Professor of Classics
Areas of Expertise
Greek and Latin language and literature; Aegean Bronze Age archaeology
Dr. Haskell’s primary teaching responsibilities are in Latin and Greek language and literature classes, and the Paideia Program.
PhD, University of North Carolina at Chapel Hill 1981
MA, University of North Carolina at Chapel Hill 1974
BA, Haverford College 1972
Assistant Professor of Classics
Memphis State University
August 01, 1981 - May 01, 1984
Dept. of Modern and Classical Languages
Assistant to the Director
American School of Classical Studies at Athens
August 01, 1980 - July 01, 1981
Secretary of the School
American School of Classical Studies at Athens
August 01, 1978 - July 01, 1980
To inspire students to develop a passion for the study of ancient cultures and to respond in kind to those passions.
Latin and Greek language and literature.
Dr. Haskell’s research area is in the Greek Bronze Age economy (ca. 1500-1200 B.C., the time of the legendary Trojan War). Through the examination of material remains (pottery, architecture, etc.) one reconstructs production areas and trade routes. These may be correlated with power centers such as Minoan Knossos, with its labyrinthine palace, &and Mycenae, home of Agamemnon.
Dr. Haskell is director of a long-term, interdisciplinary pottery analysis project. His principle colleagues are Dr. R. Jones, an archaeological chemist at Glasgow University (chemical analyses of clay fabric and contents), Dr. P. Day, a petrographer at Sheffield University (petrographic analyses of fabric), and Dr. J. Killen, a world authority at Cambridge University on early Greek scripts. Dr. Haskell’s specialty is the study of the shape and decoration of the vases, which yield clues regarding origins and trade.
Major publications include “From Palace to Town Administration: The Evidence of Coarse-Ware Stirrup Jars,” in Minoan Society: Proceedings of the Cambridge Colloquium 1981, O. Krzyszkowska and L. Nixon, eds., Bristol, 1983, pp. 121-128; “Pylos: Stirrup Jars and the International Oil Trade,” in Pylos Comes Alive: Industry + Administration in a Mycenaean Palace, C. Shelmerdine and T. Palaima, eds., New York, 1984, 97-107; Bronze Age pottery section, in C. Picon, Greek Vases in the San Antonio Museum of Art, University of Texas Press, 1995; “Mycenaeans on Crete: Patterns in the Evidence,” Bulletin de correspondence hellenique Supplement 30 (1997), 187-194; wanax to wanax: Regional Trade Patterns in Mycenaean Crete, in Essays in Honor of Sara A. Immerwahr, A. Chapin, ed., Hesperia Suppl. 33 (2004), 151-160; and “Region to Region Export of Transport Stirrup jars from LM IIIA2/B Crete,” in Proceedings of the International Workshop held at Athens, Scuola Archeologica Italiana, 5-6 April 2003, “Ariadne’s Threads: Connections between Crete and the Greek Mainland in the Post Palatial Period (Late Minoan IIIA2 to LM IIIC),” A.L. D’Agata, J. Moody, eds. Tripodes 3 (2005), 205-221; review of The Oxford Handbook of the Bronze Age Aegean, E. Cline (ed.), (Oxford University Press, 2010), in American Journal of Archaeology 115.2 (2011); “Crete’s Octopus Trademark,” ________ _’ __________ ____________ __________, Rethymnon, 2016; “Seaborne from the beginning: Transport Stirrup Jars,” in Maritime Transport Containers in the Bronze-Iron Age Aegean and Eastern Mediterranean, Stella Demesticha and A. Bernard Knapp (eds), Uppsala, 2016; “Elite Economic Relationships between Crete and Thebes,” Minos, in press.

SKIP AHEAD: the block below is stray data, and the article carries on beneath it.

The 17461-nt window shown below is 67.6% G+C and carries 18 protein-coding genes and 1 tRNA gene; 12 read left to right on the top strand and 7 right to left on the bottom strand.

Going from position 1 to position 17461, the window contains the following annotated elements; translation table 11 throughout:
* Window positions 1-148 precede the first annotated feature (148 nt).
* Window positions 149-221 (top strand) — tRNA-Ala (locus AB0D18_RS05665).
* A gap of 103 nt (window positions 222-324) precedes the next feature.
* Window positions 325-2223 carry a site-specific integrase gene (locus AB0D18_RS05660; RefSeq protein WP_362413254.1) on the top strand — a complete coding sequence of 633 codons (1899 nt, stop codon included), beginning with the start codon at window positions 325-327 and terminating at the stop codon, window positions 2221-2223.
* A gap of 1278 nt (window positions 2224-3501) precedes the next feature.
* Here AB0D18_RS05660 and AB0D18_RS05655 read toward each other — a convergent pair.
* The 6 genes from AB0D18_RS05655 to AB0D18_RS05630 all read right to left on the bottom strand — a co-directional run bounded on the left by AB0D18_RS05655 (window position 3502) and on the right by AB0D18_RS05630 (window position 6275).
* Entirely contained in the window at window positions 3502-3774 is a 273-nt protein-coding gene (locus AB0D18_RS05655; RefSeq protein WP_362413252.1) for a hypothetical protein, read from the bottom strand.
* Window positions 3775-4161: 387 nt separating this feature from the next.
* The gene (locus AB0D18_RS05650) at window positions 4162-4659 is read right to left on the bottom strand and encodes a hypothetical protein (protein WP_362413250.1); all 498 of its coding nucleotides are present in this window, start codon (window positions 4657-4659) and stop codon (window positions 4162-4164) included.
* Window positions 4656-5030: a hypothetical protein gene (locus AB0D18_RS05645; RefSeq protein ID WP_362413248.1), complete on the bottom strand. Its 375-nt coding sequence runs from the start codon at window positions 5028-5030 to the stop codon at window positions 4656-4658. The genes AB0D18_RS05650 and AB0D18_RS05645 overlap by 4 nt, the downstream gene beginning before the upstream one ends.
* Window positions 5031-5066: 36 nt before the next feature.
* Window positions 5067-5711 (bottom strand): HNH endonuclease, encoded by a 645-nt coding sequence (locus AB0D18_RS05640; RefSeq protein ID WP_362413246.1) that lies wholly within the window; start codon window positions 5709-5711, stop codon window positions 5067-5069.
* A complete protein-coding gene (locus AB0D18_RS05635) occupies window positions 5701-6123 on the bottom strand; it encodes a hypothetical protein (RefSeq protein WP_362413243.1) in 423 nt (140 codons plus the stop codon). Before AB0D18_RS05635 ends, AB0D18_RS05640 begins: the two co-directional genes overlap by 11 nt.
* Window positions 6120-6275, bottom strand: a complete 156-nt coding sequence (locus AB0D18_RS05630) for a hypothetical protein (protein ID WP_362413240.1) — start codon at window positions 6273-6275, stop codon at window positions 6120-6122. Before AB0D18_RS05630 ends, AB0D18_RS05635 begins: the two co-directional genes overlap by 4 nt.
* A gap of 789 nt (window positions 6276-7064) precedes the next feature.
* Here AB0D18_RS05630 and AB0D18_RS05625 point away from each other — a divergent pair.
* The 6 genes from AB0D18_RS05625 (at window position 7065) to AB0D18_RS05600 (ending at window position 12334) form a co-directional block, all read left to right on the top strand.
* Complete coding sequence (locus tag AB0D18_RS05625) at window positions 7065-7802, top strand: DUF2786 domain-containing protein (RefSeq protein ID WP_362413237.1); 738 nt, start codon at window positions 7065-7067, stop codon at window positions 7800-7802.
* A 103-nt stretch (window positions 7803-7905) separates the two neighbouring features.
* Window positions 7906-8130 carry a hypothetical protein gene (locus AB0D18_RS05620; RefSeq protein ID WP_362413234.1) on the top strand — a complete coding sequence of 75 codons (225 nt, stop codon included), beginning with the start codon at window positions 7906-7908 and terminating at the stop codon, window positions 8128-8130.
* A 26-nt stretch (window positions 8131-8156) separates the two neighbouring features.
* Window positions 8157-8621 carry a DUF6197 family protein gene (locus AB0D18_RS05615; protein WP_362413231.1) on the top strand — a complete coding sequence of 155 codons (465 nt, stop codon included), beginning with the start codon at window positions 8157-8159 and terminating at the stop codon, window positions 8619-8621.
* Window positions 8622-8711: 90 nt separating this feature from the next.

Joint publications include an article with petrographer Peter Day (Sheffield), “Transport Stirrup Jars from Thebes as Evidence for Trade in Late Bronze Age Greece,” in Trade and Production in Premonetary Greece: Aspects of Trade, C. Gillis, C. Risberg, B. Sjoberg, eds., Jonsered, 1995, pp. 87-109; and with R.E. Jones, P.M. Day, and J.T. Killen, Transport Stirrup Jars of the Bronze Age Aegean and East Mediterranean, Philadelphia, 2011 [frontmatter]; rev. by Dr. V. Petrakis here; rev. by A. Vianello here.
Among Dr. Haskell’s presentations are “Seaborne from the Beginning: Transport Stirrup Jars,” European Association of Archaeologists, Glasgow, September 2015; “Meandering through Late Minoan III Crete, Proust, Pottery, and Palaces,” invited lecture, College Year in Athens / _______, April 2014; “The Classification and Chronology of Ceramics [at Hacimusalar] Using the WWW,” Conference on Ancient Studies – New Technology: The World Wide Web and Scholarly Research, Communication, and Publication in Ancient, Byzantine, and Medieval Studies, Salve Regina University, December 2000; “New Views: Scientific Archaeology and Postpalatial Trade on Crete,” invited paper, Goteborg University and Lund University, March 1995; St. Kliment Ohridski University of Sofia, April 1995; Archaeological Institute of America National Lecture Tour, October 1996; “Marble Provenance Determination by ESR Study of Trace Levels of Mn(II),” joint paper, gen. mtg., AIA, December 1983.
Honors and Awards
- National Endowment for the Humanities Fellowship, 1994/95
- Fulbright Commission Grant, 1994, senior scholar award
- Institute for Aegean Prehistory, 1988, 1990. research awards
- Harriet Pomerance Traveling Fellowship (Archaeological Institute of America), 1977-78, research award
Since 1995, Dr. Haskell has participated in the virtual Classics program known as Sunoikisis, initially funded by the Mellon Foundation. The purpose of Sunoikisis is to enable Classicists at various institutions to share resources of their programs that are individually small but collectively large. Projects include inter-institutional team-taught courses, an undergraduate research symposium, databases of various Classics resources, and the like.
Dr. H. enjoys sailing, hiking, and traveling.